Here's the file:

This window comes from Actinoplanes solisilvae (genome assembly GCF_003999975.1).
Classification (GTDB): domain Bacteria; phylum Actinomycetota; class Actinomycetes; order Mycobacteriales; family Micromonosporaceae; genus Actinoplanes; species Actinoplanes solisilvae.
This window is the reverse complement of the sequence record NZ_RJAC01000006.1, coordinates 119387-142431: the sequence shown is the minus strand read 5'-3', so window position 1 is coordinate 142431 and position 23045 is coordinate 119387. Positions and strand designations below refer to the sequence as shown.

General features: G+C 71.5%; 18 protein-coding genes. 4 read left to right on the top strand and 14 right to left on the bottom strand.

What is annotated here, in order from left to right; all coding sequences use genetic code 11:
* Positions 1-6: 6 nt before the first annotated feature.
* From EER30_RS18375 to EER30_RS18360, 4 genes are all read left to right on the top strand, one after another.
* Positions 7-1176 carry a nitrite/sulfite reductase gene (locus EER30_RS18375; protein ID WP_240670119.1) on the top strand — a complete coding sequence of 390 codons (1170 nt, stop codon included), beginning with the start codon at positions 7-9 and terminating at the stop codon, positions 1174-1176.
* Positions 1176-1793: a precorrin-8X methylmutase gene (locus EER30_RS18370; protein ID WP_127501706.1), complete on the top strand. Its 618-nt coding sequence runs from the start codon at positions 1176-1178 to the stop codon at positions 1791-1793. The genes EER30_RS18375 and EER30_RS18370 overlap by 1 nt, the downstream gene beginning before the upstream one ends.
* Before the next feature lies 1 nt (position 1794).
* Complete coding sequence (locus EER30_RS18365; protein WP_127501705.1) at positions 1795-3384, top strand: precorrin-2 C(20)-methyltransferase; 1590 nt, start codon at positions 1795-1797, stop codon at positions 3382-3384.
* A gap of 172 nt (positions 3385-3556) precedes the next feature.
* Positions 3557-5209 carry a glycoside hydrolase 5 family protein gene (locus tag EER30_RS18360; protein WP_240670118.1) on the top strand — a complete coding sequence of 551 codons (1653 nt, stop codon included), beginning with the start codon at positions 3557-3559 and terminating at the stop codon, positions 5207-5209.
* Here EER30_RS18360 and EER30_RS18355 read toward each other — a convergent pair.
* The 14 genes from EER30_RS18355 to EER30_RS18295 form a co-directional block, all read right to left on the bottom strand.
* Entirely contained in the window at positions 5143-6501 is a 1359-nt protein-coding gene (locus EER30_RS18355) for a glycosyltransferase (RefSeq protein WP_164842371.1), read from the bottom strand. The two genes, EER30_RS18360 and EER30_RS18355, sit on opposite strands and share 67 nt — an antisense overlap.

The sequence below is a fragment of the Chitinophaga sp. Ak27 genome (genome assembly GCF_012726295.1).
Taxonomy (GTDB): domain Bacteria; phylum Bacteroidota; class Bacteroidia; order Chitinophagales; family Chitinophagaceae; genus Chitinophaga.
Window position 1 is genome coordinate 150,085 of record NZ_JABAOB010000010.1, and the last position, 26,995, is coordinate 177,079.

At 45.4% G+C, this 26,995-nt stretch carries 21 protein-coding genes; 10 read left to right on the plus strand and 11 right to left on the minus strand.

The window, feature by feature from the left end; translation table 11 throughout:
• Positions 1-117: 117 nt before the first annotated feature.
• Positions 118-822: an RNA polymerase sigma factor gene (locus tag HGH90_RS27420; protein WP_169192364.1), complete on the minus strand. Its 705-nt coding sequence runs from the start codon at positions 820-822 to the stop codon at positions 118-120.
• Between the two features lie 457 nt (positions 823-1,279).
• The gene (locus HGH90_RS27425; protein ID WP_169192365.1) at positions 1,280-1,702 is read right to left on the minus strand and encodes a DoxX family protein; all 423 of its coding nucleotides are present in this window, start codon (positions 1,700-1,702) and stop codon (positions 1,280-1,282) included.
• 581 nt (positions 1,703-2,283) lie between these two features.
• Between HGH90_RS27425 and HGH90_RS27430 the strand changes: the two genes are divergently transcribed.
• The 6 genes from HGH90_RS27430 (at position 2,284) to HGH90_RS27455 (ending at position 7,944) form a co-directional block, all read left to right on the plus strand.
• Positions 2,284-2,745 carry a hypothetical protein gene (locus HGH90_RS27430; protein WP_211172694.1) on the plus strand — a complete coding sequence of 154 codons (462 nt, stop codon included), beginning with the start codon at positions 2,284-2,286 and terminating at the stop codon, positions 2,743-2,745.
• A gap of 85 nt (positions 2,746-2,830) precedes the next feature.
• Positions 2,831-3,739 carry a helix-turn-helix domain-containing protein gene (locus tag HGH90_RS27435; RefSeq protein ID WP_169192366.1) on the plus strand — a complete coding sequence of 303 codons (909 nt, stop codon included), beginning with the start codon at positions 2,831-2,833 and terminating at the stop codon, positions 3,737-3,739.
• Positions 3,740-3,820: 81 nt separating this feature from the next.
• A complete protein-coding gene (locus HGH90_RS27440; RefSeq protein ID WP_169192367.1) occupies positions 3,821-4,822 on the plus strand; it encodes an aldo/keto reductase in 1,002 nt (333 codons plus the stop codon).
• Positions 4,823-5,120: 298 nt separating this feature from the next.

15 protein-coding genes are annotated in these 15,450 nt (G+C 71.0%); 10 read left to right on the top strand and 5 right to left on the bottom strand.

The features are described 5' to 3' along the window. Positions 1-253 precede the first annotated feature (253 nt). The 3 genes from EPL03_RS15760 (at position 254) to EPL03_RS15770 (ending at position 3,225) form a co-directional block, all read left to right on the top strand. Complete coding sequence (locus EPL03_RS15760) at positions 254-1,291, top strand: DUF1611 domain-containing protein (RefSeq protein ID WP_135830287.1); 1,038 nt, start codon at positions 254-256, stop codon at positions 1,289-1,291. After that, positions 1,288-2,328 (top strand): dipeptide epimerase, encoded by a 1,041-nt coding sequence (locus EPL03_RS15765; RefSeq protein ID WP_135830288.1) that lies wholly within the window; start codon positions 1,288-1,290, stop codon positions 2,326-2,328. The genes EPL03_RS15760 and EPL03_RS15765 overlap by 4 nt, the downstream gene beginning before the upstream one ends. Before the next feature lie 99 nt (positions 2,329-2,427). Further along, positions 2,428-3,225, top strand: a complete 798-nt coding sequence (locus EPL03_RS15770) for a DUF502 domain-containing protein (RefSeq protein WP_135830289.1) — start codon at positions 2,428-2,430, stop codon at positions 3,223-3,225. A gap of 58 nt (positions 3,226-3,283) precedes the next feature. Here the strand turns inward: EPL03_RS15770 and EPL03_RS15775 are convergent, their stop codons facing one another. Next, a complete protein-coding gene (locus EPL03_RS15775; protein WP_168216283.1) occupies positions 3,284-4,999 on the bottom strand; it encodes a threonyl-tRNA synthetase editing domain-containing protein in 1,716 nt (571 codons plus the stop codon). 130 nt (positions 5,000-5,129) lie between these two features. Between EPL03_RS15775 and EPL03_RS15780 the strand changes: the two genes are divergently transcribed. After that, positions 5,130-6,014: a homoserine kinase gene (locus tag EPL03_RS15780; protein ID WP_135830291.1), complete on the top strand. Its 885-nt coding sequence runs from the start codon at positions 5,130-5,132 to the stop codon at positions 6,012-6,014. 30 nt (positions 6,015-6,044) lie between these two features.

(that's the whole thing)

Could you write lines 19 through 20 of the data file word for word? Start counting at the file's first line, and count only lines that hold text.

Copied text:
Window position 1 is genome coordinate 150,085 of record NZ_JABAOB010000010.1, and the last position, 26,995, is coordinate 177,079.

At 45.4% G+C, this 26,995-nt stretch carries 21 protein-coding genes; 10 read left to right on the plus strand and 11 right to left on the minus strand.